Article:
So what I mean by that is that the horse respects and is submissive to the longe line and [00:35:00] that the horse tries to stay somewhat balanced. It doesn’t have to be perfect. It can be very green, but I don’t really want to be drunk all over the arena. Yeah. And the horse has to accept a bit, so sometimes I meet a horse that, that does not accept the bit.
In other words, when we touch the horses mouth, it has a big reaction, or it doesn’t understand How to push towards the bit. And sometimes I suggest going back and teaching the horse a little bit more basic lunging. Usually I can get the horse long line, but there is an occasion here and there where we have to go back and teach the horse how to lunge.
And I have done that in clinics. Okay. Everybody’s on a journey, right? Yeah. So just teaching the horse to be submissive to the longe line and respectful. Yeah.
Aviva Nebesky: [00:35:46] One of the things that’s always really impressed me watching you work with the horses is your incredible patience that you don’t help the horses.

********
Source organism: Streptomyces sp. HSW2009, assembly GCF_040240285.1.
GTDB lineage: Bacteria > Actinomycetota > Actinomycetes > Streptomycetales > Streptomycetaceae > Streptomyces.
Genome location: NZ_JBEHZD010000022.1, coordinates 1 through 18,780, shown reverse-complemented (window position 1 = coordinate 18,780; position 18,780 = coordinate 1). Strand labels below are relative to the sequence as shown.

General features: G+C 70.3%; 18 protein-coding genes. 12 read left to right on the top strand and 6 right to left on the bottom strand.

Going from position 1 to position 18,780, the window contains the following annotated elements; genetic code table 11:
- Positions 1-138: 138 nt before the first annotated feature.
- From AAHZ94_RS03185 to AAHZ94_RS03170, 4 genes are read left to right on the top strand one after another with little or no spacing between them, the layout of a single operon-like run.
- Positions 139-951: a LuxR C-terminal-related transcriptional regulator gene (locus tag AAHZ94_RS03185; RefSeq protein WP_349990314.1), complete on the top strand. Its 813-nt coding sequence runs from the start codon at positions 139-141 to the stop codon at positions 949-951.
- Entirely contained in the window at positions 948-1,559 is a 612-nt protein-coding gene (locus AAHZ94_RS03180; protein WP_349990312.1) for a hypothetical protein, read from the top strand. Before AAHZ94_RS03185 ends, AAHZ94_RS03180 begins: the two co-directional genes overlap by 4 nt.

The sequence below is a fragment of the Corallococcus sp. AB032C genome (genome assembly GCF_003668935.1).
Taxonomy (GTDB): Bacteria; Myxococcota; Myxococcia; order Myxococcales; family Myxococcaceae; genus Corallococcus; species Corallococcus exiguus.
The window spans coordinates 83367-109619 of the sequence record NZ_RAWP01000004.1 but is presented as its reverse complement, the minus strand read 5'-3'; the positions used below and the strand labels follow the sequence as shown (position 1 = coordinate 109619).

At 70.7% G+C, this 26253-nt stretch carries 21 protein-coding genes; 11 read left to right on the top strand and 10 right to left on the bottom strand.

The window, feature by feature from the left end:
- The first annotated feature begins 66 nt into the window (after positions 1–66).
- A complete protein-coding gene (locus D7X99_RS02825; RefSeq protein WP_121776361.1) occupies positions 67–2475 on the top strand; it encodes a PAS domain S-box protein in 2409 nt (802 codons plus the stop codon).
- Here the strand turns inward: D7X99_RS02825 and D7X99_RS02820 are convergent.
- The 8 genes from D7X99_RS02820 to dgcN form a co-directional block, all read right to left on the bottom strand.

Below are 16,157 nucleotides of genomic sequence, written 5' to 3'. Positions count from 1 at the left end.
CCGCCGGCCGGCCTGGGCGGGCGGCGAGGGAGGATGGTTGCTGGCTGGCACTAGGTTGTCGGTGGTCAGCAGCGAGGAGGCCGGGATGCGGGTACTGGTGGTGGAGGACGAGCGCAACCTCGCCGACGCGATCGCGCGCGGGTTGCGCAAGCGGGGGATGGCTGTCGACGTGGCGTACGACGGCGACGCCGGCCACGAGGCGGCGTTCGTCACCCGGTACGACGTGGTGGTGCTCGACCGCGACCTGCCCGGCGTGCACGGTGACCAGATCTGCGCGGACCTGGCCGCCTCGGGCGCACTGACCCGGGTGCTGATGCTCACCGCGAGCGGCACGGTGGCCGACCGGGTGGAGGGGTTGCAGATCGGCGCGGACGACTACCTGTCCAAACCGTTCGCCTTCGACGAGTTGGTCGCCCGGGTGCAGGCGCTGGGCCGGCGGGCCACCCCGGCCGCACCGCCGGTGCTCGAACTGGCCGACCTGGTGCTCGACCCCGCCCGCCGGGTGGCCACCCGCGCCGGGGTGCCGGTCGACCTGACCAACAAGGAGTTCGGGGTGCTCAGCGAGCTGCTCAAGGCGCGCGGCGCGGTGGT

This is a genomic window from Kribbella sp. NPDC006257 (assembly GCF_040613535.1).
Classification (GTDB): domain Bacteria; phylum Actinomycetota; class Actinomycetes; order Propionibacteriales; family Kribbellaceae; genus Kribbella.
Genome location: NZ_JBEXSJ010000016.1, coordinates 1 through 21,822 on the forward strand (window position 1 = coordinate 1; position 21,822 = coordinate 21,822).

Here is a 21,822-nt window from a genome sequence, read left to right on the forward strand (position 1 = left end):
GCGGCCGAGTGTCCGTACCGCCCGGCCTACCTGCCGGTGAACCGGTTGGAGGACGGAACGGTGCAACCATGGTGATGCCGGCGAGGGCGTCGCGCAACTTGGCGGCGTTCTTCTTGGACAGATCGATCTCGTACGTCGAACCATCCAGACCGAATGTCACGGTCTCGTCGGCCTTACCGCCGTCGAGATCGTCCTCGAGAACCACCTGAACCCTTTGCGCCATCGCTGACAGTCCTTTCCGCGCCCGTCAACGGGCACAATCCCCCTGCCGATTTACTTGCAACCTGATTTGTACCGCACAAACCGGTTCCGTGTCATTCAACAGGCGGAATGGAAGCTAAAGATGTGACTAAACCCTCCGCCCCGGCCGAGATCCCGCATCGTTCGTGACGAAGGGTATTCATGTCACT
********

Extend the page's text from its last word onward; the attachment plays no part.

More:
I love it. When you say that you give the horse the opportunity to fail so that they can find their own way to success. Because I think what a lot of us [00:36:00] as riders do is we try to fix things for our horses. And then the horse never learns to do it on its own. And then the other thing that I’ve always been impressed with you is that you’re willing to think outside the box that where there is not a recipe for anything that you go where the horse is.
Jennifer Hoffman: [00:36:16] Yes. I think that as much as Richard is, of course my mentor and I really follow what he says. And I also draw from my own. Experiences. And I have met a few horses that were going through something or something happened in their life where for instance one was an Amish horse, an ex-Amish horse that was very afraid of the bit.
I put my reins on the cavesson instead of on the bit Because she was so afraid of the contact. And through that, I was then able to, over a few sessions, put the reins [00:37:00] on the bit after she trusted me. So I am not afraid to leave the box. Yeah, my boxes yeah, the sides crumble very easily.
I always feel like I’m there to help the horse and help the rider and I’ll do whatever I can. That is kind and. Trying to think like a horse and think my way through the problem. Yeah, I’ll go there.
Stephanie Ruff: [00:37:25] So that makes me kind of wonder, can you longline someone while riding, or can you, longline a rider on a horse?